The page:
Judicial Order Against Guadagno Triggered Disciplinary Investigation. The New Jersey Law Journal reported in February 1998:  “While Politan stopped short of citing Guadagno for contempt, her actions have caused repercussions. According to John Russell, the Justice Department spokesman in Washington for the Office of Professional Responsibility, Politan’s decision automatically triggers a disciplinary investigation of the U.S. Attorney’s Office. While Russell says that this case automatically would be reviewed, he could not confirm that a review was being conducted. Punishment in such cases range from reprimands, to time off without pay and criminal action, he says. As for how long it would take, Russell says, ‘I’ve seen it take months to years.’” (New Jersey Law Journal, 2/16/98)

Guadagno Left United State Attorney’s Office Shortly After Leaking Grand Jury Testimony. The New York Times reported in June 2009: “Ms. Guadagno was deputy chief of the United States attorney’s corruption unit from 1990 to 1998, and prosecuted a former Essex County executive, Thomas D’Alessio, and a former Somerset County prosecutor, Nicholas Bissell. She also led an inquiry into kickbacks involving a former executive of Gtech, the lottery contractor. In that case, she was castigated by a judge for publicizing grand jury testimony. She left the federal prosecutor’s office soon after. ”  (New York Times, 6/20/09)

During 2007 Campaign For Sheriff, Guadagno Defended Her Violations And Said She Had Not Fulfilled Judge’s Order To Apologize. According to the Asbury Park Press, “Guadagno defended her actions, saying ‘the judge did not like my conduct’ but insisting that she did nothing wrong when what she described as a sentencing memorandum was posted on the Internet.  She said she was never disciplined or reprimanded for her actions and issued no apology for her conduct. Instead, she said, she received praise for her efforts in obtaining the convictions from both the U.S. Attorney’s Office and the FBI. ‘I’m proud of that case,’ Guadagno said.  (Asbury Park Press, 10/10/07)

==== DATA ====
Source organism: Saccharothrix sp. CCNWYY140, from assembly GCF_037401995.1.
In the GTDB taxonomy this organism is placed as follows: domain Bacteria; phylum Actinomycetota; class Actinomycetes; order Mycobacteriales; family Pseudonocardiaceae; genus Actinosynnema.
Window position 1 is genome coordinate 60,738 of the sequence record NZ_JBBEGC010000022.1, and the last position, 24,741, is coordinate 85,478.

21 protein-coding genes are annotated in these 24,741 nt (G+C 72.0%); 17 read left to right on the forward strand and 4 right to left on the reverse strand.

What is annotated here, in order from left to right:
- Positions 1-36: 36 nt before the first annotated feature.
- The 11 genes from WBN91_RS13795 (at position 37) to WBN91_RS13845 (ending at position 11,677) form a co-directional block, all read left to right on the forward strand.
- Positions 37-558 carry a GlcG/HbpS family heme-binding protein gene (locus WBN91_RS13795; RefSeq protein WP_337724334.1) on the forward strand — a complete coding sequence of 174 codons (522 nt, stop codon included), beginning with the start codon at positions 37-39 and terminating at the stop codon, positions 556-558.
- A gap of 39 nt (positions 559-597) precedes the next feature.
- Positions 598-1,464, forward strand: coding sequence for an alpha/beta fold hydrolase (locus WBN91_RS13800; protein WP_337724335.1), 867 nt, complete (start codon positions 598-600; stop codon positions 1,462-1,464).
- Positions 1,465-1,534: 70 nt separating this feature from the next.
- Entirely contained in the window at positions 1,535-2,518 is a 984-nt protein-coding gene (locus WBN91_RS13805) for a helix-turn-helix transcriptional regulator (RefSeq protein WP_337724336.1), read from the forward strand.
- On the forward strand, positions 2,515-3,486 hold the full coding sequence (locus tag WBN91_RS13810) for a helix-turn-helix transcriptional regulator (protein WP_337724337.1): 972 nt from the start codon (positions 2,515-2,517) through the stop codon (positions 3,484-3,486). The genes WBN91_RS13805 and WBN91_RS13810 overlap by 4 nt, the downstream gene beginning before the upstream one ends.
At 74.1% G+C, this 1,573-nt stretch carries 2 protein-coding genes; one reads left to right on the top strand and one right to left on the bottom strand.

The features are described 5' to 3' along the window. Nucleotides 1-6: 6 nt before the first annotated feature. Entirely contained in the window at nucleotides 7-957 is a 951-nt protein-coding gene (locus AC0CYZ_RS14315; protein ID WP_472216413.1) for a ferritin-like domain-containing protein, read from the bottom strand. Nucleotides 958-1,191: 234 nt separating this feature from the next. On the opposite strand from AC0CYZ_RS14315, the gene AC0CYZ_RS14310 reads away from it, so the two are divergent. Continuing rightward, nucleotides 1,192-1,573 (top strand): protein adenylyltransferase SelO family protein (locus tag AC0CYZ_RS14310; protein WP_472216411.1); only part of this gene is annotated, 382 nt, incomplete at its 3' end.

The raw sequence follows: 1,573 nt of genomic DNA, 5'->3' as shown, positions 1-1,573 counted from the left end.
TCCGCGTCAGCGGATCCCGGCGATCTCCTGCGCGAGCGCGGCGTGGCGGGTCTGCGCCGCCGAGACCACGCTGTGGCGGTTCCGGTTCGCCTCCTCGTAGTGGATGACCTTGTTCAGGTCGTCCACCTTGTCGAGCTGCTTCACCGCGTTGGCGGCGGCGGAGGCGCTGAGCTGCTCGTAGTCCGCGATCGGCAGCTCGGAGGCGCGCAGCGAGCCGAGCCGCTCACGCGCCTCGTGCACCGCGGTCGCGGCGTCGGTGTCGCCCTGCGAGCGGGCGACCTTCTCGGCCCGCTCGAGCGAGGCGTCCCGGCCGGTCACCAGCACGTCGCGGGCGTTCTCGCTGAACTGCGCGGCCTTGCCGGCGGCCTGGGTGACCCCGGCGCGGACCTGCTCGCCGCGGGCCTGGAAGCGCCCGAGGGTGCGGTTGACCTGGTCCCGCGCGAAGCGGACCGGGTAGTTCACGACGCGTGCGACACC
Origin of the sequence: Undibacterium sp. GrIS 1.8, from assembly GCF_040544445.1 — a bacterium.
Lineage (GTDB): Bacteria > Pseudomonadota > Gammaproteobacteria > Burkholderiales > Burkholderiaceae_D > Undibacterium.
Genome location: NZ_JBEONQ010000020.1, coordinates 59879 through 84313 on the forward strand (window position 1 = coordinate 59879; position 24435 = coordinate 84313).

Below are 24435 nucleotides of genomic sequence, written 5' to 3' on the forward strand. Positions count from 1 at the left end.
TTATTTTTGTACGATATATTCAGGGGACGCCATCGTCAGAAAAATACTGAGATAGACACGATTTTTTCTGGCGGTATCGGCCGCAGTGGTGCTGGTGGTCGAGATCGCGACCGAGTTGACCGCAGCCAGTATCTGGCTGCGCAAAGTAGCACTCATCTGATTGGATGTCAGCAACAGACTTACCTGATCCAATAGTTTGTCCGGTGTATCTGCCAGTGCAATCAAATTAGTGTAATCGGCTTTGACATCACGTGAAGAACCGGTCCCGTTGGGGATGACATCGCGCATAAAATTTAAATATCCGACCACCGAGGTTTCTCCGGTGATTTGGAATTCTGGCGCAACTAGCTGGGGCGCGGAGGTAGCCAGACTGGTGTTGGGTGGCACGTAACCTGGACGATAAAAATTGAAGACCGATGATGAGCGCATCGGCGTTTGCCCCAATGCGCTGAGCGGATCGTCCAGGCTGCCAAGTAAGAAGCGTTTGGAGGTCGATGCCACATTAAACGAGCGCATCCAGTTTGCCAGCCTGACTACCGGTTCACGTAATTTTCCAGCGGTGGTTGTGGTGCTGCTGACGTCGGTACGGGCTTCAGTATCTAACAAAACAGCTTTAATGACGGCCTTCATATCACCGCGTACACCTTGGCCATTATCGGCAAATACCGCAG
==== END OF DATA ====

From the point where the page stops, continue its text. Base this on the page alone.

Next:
When Asked During 2009 Campaign About Leaking Secret Grand Jury Information, Guadagno Said She ‘Absolutely’ Stands By Her Actions. “Guadagno faced some controversy in the past. In 1998, a federal judge ordered the U.S. Attorney’s Office to apologize to lottery operator GTECH Corp., a company then under investigation for alleged kickbacks, for improperly releasing secret grand jury information in one of Guadagno’s cases.  U.S. District Judge Nicholas Politan wrote in his ruling that the prosecutor’s office violated secrecy rules but declined to censure Guadagno. Politan chided Guadagno and fellow prosecutors for ‘totally disregarding the serious issues of confidentiality and grand jury secrecy.’ The U.S. Attorney’s Office maintained at the time that nothing in the report was subject to grand jury secrecy provisions. Yesterday, Guadagno said she ‘absolutely’ stands by her actions and said a federal appeals court ultimately upheld the convictions in the case.” (Star-Ledger, 7/21/09)

Christie Defended Guadagno’s Grand Jury Leak. The New York Times reported during the 2009 campaign that “Mr. Christie said he believed that she had done nothing wrong in that case, because the judge ‘never referred the matter’ to the Justice Department or state ethics officials for investigation.”  (New York Times, 6/20/09)